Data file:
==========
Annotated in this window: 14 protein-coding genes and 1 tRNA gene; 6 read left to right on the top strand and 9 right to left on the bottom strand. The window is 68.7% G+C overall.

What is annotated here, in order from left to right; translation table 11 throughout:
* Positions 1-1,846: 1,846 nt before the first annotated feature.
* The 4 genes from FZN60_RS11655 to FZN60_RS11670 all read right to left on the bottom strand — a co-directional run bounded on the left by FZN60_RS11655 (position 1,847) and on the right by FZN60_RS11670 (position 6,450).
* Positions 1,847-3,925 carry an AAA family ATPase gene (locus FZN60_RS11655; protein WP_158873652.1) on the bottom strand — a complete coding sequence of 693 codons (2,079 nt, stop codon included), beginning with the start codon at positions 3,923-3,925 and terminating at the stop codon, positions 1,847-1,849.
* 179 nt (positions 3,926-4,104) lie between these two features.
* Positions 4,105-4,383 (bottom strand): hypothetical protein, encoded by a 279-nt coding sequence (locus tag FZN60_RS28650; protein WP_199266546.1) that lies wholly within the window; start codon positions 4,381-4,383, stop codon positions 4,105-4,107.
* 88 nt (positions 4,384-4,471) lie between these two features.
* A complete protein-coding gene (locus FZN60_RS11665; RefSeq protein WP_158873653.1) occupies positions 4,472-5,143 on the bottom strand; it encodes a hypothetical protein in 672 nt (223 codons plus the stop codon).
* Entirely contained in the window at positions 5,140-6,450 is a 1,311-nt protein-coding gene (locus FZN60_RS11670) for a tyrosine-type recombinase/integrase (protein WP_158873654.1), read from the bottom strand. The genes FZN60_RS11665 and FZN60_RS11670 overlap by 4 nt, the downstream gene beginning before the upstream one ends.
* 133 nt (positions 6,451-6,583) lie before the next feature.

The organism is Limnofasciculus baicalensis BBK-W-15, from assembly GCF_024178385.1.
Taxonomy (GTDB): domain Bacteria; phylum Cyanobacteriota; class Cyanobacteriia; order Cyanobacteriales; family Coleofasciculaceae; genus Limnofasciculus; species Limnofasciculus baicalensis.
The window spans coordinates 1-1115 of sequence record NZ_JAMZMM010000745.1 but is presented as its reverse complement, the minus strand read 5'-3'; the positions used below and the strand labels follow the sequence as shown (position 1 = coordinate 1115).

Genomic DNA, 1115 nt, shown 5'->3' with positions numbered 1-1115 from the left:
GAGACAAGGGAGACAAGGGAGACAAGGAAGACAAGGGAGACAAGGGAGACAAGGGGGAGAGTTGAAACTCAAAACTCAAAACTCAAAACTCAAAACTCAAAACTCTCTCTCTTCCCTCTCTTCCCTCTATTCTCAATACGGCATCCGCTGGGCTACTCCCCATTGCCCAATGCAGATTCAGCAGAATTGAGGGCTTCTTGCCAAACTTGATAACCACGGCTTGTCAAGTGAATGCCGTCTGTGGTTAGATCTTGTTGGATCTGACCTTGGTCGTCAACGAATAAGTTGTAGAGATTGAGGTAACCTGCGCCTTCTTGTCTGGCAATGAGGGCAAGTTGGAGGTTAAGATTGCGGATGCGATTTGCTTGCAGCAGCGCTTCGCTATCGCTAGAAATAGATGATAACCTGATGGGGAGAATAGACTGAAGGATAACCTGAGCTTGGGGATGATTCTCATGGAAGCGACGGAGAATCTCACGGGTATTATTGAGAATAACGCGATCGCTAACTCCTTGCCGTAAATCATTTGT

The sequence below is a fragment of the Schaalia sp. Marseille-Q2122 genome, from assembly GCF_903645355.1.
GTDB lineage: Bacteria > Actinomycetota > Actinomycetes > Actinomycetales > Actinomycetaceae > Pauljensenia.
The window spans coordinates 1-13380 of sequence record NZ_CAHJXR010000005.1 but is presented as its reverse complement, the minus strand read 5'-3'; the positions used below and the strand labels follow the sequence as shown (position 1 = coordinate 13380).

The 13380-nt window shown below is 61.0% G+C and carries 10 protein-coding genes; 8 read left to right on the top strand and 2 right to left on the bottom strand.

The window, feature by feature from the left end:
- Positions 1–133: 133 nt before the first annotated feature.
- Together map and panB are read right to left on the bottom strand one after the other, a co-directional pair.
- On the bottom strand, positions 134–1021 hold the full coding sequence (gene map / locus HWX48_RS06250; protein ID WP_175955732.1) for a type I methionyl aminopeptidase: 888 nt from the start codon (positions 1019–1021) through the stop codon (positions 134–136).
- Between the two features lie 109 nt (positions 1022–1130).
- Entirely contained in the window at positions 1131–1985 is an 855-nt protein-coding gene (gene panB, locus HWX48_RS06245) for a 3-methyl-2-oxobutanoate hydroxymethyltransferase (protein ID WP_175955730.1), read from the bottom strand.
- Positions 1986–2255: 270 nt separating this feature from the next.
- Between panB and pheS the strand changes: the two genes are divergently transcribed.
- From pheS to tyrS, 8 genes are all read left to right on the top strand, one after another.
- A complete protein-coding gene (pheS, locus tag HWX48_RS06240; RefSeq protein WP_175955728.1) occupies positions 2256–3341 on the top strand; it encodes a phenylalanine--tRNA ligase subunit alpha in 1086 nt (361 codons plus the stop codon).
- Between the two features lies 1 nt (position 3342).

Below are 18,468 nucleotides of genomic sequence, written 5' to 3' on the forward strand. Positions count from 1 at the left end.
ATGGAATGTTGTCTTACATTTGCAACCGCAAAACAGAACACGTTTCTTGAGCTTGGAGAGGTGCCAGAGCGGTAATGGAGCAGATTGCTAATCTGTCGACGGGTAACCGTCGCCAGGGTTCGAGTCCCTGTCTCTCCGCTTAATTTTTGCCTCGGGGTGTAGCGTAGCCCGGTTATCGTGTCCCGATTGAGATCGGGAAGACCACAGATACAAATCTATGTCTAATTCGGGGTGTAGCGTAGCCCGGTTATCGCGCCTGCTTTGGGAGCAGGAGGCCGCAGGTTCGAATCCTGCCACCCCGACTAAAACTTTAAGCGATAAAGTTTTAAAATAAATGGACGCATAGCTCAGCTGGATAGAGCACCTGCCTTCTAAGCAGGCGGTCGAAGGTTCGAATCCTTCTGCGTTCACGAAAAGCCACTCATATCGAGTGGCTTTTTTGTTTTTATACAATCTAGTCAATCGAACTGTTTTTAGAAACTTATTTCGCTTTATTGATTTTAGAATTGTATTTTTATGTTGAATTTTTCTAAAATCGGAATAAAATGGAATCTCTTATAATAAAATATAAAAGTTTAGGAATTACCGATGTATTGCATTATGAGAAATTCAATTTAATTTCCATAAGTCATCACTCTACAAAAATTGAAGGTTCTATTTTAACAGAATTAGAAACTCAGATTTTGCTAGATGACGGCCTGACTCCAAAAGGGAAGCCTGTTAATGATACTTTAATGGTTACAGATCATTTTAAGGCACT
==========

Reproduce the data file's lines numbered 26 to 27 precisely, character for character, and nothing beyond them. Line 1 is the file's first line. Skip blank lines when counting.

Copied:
- Entirely contained in the window at positions 1131–1985 is an 855-nt protein-coding gene (gene panB, locus HWX48_RS06245) for a 3-methyl-2-oxobutanoate hydroxymethyltransferase (protein ID WP_175955730.1), read from the bottom strand.
- Positions 1986–2255: 270 nt separating this feature from the next.